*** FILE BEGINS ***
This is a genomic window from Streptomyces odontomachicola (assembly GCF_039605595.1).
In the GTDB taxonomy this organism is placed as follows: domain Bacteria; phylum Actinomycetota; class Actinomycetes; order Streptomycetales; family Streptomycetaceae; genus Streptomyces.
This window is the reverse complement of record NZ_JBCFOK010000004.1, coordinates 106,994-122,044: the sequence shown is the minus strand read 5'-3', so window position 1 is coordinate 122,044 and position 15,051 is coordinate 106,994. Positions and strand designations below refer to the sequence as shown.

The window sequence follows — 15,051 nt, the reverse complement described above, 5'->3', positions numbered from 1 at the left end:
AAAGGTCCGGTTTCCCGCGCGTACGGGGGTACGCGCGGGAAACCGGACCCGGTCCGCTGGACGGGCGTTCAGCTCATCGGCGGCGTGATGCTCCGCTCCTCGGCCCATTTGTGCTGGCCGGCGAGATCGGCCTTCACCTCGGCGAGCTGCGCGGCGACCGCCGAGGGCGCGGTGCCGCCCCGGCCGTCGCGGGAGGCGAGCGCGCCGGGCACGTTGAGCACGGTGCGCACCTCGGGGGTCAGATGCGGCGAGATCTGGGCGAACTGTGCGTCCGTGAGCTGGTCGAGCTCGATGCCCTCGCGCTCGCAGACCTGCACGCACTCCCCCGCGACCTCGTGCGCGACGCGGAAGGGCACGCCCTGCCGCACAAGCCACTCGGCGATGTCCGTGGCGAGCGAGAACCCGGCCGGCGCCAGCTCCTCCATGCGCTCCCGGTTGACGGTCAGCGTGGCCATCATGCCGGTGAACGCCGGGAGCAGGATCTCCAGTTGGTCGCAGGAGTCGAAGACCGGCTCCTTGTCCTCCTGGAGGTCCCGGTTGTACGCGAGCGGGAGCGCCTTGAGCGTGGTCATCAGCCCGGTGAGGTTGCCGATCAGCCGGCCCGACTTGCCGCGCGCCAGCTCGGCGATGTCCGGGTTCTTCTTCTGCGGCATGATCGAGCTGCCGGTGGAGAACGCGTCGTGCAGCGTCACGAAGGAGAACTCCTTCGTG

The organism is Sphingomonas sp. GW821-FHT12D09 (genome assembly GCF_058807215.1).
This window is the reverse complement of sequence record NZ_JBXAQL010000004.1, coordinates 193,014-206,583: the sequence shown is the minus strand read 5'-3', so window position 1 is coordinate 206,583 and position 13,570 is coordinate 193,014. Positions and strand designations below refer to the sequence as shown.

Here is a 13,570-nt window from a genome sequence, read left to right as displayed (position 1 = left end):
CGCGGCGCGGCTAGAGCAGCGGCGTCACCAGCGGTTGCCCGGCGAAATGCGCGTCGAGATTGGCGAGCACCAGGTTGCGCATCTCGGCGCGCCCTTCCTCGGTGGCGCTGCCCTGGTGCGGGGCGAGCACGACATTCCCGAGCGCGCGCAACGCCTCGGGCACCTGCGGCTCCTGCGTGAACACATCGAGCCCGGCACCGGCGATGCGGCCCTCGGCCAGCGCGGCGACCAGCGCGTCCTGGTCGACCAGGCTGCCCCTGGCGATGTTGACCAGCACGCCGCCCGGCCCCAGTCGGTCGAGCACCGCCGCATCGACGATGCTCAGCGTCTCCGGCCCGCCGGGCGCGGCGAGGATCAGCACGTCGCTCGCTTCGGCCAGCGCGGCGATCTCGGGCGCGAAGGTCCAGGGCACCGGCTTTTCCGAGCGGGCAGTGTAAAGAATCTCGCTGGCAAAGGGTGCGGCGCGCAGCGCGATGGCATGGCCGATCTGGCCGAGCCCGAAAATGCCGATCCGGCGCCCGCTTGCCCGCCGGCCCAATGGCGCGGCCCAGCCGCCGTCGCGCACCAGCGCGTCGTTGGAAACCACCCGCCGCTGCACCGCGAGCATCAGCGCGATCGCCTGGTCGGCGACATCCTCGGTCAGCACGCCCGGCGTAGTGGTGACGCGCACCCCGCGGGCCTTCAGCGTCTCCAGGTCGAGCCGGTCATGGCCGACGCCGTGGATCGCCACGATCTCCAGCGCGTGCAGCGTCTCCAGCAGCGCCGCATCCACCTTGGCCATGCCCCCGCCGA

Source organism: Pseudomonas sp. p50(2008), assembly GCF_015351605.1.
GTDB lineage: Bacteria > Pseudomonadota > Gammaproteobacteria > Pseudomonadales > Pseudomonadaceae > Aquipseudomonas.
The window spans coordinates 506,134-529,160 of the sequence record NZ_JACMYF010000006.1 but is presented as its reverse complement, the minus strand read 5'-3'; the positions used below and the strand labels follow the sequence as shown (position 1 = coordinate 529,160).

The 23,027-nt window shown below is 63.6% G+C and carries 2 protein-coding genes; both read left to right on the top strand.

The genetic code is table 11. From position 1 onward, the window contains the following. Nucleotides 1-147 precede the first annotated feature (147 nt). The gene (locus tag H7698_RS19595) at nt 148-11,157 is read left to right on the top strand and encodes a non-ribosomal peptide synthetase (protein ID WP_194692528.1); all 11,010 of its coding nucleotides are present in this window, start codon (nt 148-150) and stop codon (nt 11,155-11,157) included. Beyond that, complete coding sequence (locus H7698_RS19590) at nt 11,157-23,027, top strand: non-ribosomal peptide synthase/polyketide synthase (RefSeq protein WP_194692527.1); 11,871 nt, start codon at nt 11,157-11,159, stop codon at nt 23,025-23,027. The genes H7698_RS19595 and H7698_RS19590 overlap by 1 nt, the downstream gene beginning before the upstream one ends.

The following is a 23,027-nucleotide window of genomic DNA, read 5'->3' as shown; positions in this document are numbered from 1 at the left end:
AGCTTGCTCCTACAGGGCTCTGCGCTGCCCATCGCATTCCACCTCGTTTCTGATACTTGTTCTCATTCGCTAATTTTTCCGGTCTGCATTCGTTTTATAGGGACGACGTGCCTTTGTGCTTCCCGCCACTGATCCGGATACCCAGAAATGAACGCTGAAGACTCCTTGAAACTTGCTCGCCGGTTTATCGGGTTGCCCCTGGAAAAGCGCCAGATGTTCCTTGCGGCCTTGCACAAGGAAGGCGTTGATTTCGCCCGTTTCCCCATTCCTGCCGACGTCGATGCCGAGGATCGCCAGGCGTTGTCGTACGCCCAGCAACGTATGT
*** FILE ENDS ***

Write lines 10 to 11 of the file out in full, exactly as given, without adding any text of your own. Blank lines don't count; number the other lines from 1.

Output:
Source organism: Pseudomonas sp. p50(2008), assembly GCF_015351605.1.
GTDB lineage: Bacteria > Pseudomonadota > Gammaproteobacteria > Pseudomonadales > Pseudomonadaceae > Aquipseudomonas.